‘Only the Oaks Remain’ Exhibit at JANM Revives Memory of Valley Internment Camp
The name of Manzanar is emblazoned as one of shame and regret in U.S. history. It was an internment camp for Japanese-Americans during World War II, and it’s in the foothills between Los Angeles and the Sierra Nevadas – Angelenos pass it on their way to weekend skiing. But much less known is the Tuna Canyon Detention Station in the Tujunga area of LA’s San Fernando Valley. That’s where those targeted as “dangerous enemy aliens” were imprisoned during World War II, in violation of every freedom guaranteed in the Bill of Rights. The detainees included not only Japanese-Americans, but members of the German and Italian immigrant communities. Many were leaders of their communities, including businesspeople, clergy and educators.
“Only the Oaks Remain” is the Japanese American National Museum’s collection of photographs, letters, diaries and declassified government documents detailing the arrest and detention of innocent civilians at Tuna Canyon, and the winter-spring exhibit is timely for two significant reasons. First, and most obviously, because President-Elect Donald Trump campaigned on a platform of registering Muslims, which was the first step in the Tuna Canyon detention process. Second, the Los Angeles Times set off a firestorm of controversy by publishing letters from readers who defended the mass detentions at Manzanar and other camps, even though the United States officially apologized – under conservative President Ronald Reagan – and acknowledged that the program was the result of racist paranoia.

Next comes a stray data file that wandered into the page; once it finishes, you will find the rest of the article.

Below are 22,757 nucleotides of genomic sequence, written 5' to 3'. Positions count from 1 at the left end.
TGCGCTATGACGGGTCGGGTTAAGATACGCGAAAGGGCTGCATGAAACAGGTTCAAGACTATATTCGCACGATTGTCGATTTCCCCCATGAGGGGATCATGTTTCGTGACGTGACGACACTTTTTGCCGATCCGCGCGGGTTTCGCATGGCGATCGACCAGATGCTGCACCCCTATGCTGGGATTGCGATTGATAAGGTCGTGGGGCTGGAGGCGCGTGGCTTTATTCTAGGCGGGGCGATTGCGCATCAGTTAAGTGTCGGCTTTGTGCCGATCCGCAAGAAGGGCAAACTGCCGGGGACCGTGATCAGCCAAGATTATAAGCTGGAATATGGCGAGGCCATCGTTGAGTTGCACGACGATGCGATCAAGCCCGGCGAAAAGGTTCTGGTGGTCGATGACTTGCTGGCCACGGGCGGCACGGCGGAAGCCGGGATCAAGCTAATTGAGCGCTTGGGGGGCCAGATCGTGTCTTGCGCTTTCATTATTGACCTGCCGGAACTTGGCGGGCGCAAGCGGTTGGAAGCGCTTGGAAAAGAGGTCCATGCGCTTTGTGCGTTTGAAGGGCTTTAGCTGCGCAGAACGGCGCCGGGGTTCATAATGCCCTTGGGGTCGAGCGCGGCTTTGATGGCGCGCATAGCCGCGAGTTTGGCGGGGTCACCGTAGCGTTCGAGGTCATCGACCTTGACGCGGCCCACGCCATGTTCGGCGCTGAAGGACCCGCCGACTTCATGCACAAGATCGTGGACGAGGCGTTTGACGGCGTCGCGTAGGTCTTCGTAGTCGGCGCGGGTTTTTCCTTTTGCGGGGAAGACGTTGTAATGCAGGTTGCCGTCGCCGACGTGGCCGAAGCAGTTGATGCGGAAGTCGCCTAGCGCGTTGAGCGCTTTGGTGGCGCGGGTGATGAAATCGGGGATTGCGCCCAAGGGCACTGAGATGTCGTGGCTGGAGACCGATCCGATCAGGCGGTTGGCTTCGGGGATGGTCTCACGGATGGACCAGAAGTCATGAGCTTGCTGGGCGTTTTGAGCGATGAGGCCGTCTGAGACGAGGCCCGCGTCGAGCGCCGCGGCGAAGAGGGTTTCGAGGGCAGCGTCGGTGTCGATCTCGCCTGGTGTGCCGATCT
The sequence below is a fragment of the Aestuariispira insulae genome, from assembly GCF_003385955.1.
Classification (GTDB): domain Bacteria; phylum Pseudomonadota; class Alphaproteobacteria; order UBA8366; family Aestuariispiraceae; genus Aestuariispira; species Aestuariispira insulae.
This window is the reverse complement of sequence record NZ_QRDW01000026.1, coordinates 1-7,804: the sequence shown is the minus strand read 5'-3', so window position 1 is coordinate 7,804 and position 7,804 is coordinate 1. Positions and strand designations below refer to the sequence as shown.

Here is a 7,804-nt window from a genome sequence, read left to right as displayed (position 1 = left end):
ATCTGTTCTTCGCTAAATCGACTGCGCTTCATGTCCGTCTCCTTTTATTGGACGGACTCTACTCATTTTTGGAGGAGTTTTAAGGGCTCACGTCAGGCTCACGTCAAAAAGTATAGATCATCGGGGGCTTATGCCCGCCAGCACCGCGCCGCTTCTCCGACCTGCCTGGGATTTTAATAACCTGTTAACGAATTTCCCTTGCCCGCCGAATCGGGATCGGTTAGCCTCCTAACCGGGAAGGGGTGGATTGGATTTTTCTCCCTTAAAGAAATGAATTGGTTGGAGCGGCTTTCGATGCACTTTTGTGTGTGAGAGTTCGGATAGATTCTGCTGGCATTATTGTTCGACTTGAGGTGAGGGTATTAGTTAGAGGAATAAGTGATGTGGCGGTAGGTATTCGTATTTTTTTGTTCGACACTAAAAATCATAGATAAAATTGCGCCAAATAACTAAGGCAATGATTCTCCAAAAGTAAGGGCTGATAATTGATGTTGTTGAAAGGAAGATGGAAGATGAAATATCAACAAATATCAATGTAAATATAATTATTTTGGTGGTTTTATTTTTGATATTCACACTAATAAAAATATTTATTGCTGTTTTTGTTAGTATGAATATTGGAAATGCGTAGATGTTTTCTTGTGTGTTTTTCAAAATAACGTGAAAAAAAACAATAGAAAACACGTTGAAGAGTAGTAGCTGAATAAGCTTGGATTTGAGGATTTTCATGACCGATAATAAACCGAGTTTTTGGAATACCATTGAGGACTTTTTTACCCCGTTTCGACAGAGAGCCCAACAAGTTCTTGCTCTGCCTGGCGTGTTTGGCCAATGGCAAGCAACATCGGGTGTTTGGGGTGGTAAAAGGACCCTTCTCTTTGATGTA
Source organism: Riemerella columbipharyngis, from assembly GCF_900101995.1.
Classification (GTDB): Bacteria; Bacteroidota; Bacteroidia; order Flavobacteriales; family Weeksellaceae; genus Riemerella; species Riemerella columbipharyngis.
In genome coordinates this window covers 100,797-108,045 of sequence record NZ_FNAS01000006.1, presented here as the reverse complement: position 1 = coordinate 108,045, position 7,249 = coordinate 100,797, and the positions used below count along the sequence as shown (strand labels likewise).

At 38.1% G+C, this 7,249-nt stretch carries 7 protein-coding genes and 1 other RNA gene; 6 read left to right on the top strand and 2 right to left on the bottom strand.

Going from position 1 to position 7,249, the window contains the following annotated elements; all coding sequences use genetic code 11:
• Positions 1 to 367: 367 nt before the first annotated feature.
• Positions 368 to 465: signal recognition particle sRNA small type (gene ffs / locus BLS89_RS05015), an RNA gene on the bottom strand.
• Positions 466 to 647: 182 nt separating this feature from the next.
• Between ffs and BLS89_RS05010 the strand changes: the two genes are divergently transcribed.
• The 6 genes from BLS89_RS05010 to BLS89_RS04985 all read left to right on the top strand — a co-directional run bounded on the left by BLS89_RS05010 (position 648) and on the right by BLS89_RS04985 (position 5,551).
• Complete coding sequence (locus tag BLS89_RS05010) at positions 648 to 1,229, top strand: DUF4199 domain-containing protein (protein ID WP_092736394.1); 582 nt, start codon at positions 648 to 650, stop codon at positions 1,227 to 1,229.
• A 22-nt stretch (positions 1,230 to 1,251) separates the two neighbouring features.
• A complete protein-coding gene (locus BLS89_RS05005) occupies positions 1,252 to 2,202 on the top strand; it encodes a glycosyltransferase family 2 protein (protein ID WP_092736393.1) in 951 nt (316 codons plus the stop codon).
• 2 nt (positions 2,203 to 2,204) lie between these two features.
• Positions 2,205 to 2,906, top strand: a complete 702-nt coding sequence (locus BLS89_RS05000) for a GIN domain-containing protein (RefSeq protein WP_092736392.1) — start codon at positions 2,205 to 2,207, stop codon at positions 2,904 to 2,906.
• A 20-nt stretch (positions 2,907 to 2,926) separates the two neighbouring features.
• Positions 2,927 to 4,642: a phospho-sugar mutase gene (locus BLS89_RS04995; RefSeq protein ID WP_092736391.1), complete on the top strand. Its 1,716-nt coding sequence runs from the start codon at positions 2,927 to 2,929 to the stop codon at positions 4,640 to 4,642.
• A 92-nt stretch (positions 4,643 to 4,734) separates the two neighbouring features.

The exhibit also features an Honor Wall that displays the name of each known detainee. This chapter of the mass detentions, because it features a more disparate population – including Peruvian-Japanese and other Latin Americans – than usually discussed, is especially noteworthy because it examines the differences and similarities of the groups under suspicion. “The display encourages present and future generations to learn from our nation’s mistakes,” explains the museum’s program notes.
The exhibition also includes a March 4 panel discussion on “The Women of Tuna Canyon Detention Station,” which will examine the hardships and struggles of those left behind when their husbands and fathers were imprisoned.
The Tuna Canyon site itself has been designated a cultural monument, and preservationists are working toward opening it as a memorial that will feature plaques and other educational elements along a walking path lined with the mature oak trees that were there when the internment took place. “Only the Oaks Remain” is an interesting title for the exhibit, because it’s apparently not so – the stupidity and groundless suspicion that led to the detentions are also still alive today.
“Only the Oaks Remain” is Dec. 10 – April 9 at the Japanese American National Museum, 100 N. Central Ave., Downtown Los Angeles.